The Tax Court determined that a US company’s gain from the sale of its foreign subsidiary was not recharacterized as foreign-source income for purposes of the foreign tax credit. (Liberty Global, Inc., (2023) 161 TC No. 10)
Liberty sold its CFC stock.
In 2010, Liberty sold all its stock in a controlled foreign corporation (CFC), realizing gain of more than $3.25 billion. At that time, Liberty Global had an overall foreign loss (OFL) balance of approximately $474 million.
On its 2010 return, Liberty reported approximately $438 million of the gain as dividend income (to cover the OFL) and approximately $2.8 billion as foreign-source income. The allocation of $2.8 billion to foreign-source income allowed Liberty to claim foreign tax credits of more than $240 million and exempt all the gain from the sale of the CFC from US taxation.
After examining Liberty’s 2010 return, the IRS issued a deficiency notice stating that Liberty overstated its foreign-source income and, as a result, overstated its foreign tax credits.
In the Tax Court, Liberty argued that Code Sec. 904(f)(3)(A) is the only mechanism for recognizing gain from the disposition of CFC stock in this case. Therefore, it was only required to recognize gain in the amount necessary to recapture its OFL balance. The rest of its gain was foreign-source income.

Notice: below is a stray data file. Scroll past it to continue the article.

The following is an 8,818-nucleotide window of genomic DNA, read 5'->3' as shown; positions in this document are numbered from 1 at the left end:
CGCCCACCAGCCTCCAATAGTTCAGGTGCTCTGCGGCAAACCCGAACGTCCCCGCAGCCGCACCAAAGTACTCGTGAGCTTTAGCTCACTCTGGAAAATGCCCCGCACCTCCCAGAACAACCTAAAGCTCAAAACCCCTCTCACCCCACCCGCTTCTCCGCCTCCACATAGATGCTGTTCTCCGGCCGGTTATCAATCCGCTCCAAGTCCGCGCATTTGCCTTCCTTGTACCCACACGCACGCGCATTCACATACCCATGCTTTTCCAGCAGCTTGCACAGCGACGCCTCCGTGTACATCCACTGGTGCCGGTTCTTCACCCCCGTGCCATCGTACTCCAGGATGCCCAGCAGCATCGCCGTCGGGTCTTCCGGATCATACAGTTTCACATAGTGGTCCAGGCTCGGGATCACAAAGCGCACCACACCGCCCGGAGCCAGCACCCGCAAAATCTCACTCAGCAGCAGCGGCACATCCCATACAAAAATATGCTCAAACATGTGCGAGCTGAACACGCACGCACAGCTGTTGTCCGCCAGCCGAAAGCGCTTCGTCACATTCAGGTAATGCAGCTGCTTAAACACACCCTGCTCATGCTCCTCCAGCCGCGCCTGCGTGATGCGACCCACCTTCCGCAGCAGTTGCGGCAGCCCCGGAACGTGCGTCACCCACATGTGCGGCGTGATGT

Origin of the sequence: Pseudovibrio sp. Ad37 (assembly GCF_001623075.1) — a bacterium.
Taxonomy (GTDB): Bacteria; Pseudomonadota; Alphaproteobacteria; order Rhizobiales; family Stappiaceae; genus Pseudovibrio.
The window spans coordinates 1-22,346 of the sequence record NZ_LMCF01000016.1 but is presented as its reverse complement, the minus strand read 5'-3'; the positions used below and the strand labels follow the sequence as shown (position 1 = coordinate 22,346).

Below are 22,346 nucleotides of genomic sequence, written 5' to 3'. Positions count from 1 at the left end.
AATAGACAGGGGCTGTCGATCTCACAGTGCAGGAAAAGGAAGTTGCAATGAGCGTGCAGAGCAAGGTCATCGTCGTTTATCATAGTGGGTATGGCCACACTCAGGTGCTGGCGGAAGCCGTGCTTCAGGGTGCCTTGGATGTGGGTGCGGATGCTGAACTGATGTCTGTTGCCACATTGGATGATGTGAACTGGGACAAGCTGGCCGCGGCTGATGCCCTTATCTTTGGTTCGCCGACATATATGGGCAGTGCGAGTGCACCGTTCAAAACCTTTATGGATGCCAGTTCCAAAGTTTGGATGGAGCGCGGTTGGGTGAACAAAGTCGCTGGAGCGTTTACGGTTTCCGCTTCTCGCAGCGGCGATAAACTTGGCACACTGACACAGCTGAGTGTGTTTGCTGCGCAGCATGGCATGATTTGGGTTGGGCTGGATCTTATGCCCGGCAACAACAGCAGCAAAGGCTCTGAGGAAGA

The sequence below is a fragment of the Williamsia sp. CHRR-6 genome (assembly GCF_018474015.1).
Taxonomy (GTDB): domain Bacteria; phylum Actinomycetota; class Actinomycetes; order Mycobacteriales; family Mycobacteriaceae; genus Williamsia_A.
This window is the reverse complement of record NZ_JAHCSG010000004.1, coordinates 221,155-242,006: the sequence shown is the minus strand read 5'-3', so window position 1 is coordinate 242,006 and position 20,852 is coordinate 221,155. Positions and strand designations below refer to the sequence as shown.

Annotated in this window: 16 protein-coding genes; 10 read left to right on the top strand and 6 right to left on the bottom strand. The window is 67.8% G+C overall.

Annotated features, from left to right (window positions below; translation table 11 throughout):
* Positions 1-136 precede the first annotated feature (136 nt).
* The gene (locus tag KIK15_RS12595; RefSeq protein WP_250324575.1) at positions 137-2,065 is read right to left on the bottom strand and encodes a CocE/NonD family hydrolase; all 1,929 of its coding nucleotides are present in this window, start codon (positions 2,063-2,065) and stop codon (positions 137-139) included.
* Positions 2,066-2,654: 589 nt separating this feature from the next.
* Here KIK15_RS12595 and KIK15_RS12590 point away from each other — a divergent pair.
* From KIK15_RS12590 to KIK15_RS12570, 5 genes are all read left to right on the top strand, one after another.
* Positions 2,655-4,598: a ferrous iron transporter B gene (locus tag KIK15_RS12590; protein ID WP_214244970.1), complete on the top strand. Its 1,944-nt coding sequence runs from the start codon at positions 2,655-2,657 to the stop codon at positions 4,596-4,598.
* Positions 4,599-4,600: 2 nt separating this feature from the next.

In the alternative, Liberty argued that the statute is ambiguous but the regs require it to treat the balance of the stock gain as foreign-source income.
IRS says Liberty got it all wrong.
The IRS said that Liberty got it all wrong because Code Sec. 904(f)(3)(A) does not govern the treatment of the remaining $2.8 billion in gain, which is instead subject to other rules. In addition, the IRS said that the statute is not ambiguous, and Liberty was misreading the reg. According to the IRS, the regs require Liberty to recapture the $474 million OFL, but otherwise “neither exempt from taxation the remaining portion of [Liberty’s] gain nor change its source.”
Tax Court holding.
The Tax Court agreed with the IRS, holding that Code Sec. 904(f)(3)(A) is not ambiguous, doesn’t override any recognition provisions of the Code, and neither the statute nor the reg recharacterize as foreign-source gain amounts not needed to recapture Liberty’s OFL.
The Court noted that the IRS’s interpretation of the statute follows its text, which “provides no instruction at all regarding the amounts in excess of the gain necessary to recapture an OFL balance.” In fact, the statute doesn’t “exempt from recognition any amount from an applicable disposition.”
Thus, Code Sec. 904(f)(3)(A) required Liberty to recognize a specified amount of gain as taxable income but didn’t say that the remaining gain didn’t need to be recognized or that it should be recharacterized as foreign-source income.
For more information about overall foreign losses and applicable dispositions of controlled foreign corporation stock, see Checkpoint’s Federal Tax Coordinator ¶ O-4710.
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